Farrago for April 12–April 18

Highlights from the week ahead.

farrago, n. — A confused group; a medley, mixture, hotchpotch.


1923: Ann Miller—christened Johnnie Lucille Collier—is born in Chireno, Texas. She made tappa tappa tappa look as easy as anything, but it was always the result of hours and hours of rehearsal and discipline. One has to marvel at her longevity, doing routines in her later years that still amaze.


1932: Herbert Butros Khaury—known to eternity as “Tiny Tim”—is born in Manhattan. Delightfully bizarre in almost every respect of his life and career, Tiny Tim fashioned a legacy out of falsetto, the Great American Songbook, and the ukulele.



“Astride of a grave and a difficult birth, lingeringly, the gravedigger puts on the forceps.”

1906: Author, playwright, and theatrical titan Samuel Beckett is born in Dublin, Ireland. There is much to misunderstand in Beckett as there is to understand, and whatever his challenges, the words, images, and performances are always compelling.

HAMM: What’s he doing?
CLOV: He’s crying.
HAMM: Then he’s living.


1941: Dame Margaret Price is born in Blackwood, Wales.


1868: Architect, designer, and artist Peter Behrens is born in Hamburg. One of the principal figures of Jugendstil (the Germanic iteration of “art nouveau), Behrens was an early member of the Darmstadt Artists’ Colony, leader of the School for Applied Arts in Düsseldorf, and later a crucial founder of the German Werkbund, an important entity bridging the English Arts and Crafts movement and the later Bauhaus. Behrens’s oeuvre spanned industrial and interior design, and he masterminded everything from the AEG turbine works in Berlin to the finest teapots you’ll ever see. His later expressionistic work in the Twenties continued his unique fusion of design-in-the-everyday, but his legacy is marred by a later but unrealized commission for a new AEG plant in Albert Speer’s Berlin. Woodcuts were only an occasional part of Behrens’s output, but, as with his industrial graphic design, the aesthetic is clear. “The Kiss” (Der Kuss) is my personal favorite, a fascinating display of fin-de-siècle desire and androgyny taking strong cues from Aubrey Beardsley. It is—fitting the duality of the protagonists—a frequent image associated with Wagner’s Tristan und Isolde, serving as cover for the Dover reprint of the Peters edition of the full score and Bernstein’s later recording.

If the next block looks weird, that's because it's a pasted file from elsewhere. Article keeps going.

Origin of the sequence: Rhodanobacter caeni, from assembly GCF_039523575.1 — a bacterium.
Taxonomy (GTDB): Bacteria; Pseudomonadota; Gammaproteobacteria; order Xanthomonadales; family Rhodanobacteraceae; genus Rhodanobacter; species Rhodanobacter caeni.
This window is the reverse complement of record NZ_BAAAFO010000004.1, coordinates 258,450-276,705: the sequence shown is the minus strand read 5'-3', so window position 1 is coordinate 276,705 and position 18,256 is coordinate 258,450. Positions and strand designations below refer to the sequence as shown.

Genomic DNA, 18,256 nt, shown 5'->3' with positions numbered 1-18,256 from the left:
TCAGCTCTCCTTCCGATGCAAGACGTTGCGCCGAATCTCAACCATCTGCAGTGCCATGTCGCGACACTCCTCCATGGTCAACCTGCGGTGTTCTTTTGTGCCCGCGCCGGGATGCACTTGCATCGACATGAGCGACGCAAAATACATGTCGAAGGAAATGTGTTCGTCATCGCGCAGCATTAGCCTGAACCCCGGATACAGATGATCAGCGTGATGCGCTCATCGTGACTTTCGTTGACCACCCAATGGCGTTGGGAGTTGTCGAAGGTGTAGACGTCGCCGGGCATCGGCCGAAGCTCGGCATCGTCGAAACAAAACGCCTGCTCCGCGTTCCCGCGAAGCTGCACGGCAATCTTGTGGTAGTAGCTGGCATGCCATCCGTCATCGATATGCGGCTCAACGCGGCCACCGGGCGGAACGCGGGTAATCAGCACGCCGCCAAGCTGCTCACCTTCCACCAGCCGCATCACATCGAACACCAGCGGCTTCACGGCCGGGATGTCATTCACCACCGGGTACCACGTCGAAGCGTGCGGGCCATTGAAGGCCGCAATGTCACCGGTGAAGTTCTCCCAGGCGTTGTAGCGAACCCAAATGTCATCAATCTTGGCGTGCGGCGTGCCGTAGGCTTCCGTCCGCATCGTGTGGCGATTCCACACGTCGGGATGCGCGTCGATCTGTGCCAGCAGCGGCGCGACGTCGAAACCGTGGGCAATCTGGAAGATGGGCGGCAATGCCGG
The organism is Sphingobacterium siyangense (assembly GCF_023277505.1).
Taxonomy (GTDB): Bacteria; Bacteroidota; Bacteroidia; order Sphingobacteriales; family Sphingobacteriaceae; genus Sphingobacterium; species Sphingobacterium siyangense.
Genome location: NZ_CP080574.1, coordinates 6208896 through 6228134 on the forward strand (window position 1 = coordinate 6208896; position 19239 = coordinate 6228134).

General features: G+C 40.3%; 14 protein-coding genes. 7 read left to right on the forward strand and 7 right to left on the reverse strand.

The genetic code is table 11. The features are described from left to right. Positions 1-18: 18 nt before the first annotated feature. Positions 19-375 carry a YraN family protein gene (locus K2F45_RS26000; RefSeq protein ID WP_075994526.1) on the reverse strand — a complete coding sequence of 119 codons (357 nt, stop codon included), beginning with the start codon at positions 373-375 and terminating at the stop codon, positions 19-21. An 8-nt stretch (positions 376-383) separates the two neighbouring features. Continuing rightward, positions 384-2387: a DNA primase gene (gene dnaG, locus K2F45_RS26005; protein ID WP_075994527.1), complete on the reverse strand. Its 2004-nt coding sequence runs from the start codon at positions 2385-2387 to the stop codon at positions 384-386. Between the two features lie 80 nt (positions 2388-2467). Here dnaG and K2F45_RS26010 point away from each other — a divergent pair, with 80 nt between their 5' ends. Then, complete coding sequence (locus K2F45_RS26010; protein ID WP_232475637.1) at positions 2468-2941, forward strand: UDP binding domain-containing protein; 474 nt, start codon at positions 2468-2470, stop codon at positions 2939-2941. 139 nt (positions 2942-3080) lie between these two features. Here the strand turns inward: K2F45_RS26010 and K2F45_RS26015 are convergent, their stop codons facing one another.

No photo description available.
Peter Behrens, “Der Kuss.” Pan 4, no. 2 (1898).


1932: Loretta Lynn is born in Butcher Hollow, Kentucky.


“There’s lots of chaff,
But there’s lots of wheat.
Say yes.”

1971: Kander and Ebb’s 70, Girls, 70 opened at the Broadhurst Theatre on this date in 1971. In telling the story of an intrepid group of senior citizens who plan a fur heist to help buy out their endangered retirement hotel (Make Mine Mink territory), the duo created one of their better scores, mired by an uneven play-within-a-play concept. Despite boasting a cast with Mildred Natwick, Hans Conreid, and a who’s who of show biz vets, the production suffered from a number of issues and ran only 35 performances before closing. Similar to Follies, which opened not two weeks prior, 70, Girls, 70 took a serious glance at aging and aging bodies, though a far more optimistic one than Sondheim & Co. As Clive Barnes closed his review, “This is a musical of gentle pleasures, which may well please most the old who are young in heart, and everyone else who likes to see old people having fun. It is certainly different from Hair.” Despite being a revival oddity, the show boasts a terrific original cast album. Get through your Wednesday with the 11 o’clock number “Say Yes.”